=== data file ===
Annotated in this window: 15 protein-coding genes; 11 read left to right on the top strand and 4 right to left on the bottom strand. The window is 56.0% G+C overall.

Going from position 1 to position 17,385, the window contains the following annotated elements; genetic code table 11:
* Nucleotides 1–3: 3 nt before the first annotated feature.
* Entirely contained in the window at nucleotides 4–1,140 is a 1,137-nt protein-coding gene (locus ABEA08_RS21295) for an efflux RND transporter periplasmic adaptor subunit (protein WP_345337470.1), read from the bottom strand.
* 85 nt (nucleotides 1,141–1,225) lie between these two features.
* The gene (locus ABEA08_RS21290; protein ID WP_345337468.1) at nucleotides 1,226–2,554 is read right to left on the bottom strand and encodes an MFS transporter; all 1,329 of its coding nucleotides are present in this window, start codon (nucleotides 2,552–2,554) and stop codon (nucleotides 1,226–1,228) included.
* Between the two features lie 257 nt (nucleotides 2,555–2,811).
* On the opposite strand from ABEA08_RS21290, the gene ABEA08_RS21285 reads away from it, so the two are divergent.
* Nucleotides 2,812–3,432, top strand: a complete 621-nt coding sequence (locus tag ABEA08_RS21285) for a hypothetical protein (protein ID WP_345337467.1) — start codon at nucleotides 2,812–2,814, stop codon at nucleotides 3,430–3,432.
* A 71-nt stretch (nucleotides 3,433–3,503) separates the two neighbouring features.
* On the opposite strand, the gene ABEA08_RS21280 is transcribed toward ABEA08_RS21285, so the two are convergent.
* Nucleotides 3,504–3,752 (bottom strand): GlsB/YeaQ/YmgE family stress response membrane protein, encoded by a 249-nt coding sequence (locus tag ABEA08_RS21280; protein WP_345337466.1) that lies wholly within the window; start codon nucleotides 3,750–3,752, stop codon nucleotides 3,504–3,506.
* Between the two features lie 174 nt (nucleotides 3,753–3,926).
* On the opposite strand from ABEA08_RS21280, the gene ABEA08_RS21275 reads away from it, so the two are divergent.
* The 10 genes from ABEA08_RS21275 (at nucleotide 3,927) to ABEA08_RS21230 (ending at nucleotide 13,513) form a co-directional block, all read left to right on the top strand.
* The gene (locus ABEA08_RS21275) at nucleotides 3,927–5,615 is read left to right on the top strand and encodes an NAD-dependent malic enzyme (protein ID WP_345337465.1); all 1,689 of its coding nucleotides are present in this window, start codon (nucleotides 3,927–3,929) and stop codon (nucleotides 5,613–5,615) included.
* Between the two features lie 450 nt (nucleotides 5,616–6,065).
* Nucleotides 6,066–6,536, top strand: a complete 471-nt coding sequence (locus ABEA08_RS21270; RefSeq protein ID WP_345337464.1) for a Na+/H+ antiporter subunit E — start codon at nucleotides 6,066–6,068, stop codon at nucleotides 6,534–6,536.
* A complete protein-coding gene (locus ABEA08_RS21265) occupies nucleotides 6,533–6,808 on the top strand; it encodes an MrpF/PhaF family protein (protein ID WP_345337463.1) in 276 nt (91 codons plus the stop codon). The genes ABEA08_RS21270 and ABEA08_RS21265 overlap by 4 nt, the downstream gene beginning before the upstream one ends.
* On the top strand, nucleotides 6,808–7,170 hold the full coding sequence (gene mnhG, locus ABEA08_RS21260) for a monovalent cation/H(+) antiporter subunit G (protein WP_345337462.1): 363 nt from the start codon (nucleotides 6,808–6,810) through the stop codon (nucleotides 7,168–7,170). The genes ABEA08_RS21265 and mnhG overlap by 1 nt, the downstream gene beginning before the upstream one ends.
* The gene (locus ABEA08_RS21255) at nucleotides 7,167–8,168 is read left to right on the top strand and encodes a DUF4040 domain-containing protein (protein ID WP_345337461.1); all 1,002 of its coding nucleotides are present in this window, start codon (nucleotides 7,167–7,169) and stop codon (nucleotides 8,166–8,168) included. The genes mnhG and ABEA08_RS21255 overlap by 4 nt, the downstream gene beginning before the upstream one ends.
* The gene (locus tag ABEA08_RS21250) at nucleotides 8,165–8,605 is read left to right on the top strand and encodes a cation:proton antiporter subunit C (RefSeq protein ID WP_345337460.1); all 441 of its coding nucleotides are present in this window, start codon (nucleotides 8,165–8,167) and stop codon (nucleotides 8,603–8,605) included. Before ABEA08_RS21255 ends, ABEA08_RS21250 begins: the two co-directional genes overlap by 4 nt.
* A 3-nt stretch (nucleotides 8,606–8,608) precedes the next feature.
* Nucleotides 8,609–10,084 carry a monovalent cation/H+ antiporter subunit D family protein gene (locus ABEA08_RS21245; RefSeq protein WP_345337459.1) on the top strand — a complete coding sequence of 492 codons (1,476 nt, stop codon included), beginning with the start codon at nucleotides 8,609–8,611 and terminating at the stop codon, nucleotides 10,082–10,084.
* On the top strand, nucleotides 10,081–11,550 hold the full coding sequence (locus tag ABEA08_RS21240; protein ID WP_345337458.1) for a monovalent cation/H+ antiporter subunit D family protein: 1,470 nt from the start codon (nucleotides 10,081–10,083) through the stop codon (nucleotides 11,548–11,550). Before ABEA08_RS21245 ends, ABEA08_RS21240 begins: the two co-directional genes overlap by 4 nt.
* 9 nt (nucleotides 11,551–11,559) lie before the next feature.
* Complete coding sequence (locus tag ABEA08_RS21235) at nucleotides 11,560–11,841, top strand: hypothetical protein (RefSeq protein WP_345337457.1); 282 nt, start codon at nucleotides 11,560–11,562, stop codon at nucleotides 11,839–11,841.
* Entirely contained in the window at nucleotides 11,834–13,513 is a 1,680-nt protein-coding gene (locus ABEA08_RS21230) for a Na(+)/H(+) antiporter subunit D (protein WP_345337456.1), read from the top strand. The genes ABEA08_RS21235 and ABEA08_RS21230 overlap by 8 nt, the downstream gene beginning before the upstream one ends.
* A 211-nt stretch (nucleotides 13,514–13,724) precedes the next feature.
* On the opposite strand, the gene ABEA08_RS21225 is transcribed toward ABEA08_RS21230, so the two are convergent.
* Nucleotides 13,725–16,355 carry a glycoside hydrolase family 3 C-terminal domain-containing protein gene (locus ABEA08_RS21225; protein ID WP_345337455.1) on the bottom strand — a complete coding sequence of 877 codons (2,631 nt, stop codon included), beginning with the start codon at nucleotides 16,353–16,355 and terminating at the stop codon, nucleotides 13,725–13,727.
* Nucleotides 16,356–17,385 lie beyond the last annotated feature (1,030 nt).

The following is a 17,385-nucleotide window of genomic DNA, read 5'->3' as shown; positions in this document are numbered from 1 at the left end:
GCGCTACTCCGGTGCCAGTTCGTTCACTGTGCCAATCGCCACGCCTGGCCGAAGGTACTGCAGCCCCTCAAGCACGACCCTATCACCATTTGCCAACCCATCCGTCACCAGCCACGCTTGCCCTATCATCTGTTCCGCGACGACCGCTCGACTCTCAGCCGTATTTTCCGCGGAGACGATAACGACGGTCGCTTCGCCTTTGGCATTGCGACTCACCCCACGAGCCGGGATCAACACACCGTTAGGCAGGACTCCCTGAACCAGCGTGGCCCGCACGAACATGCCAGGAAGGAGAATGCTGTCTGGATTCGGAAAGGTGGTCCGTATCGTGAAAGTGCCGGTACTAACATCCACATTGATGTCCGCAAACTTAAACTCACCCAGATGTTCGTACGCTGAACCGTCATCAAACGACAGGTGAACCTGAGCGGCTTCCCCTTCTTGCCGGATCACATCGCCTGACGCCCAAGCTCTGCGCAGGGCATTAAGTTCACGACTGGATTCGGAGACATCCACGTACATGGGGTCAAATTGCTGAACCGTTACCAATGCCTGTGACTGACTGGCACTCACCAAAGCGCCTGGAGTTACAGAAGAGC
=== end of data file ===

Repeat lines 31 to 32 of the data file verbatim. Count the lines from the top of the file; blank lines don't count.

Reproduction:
* Nucleotides 13,725–16,355 carry a glycoside hydrolase family 3 C-terminal domain-containing protein gene (locus ABEA08_RS21225; protein ID WP_345337455.1) on the bottom strand — a complete coding sequence of 877 codons (2,631 nt, stop codon included), beginning with the start codon at nucleotides 16,353–16,355 and terminating at the stop codon, nucleotides 13,725–13,727.
* Nucleotides 16,356–17,385 lie beyond the last annotated feature (1,030 nt).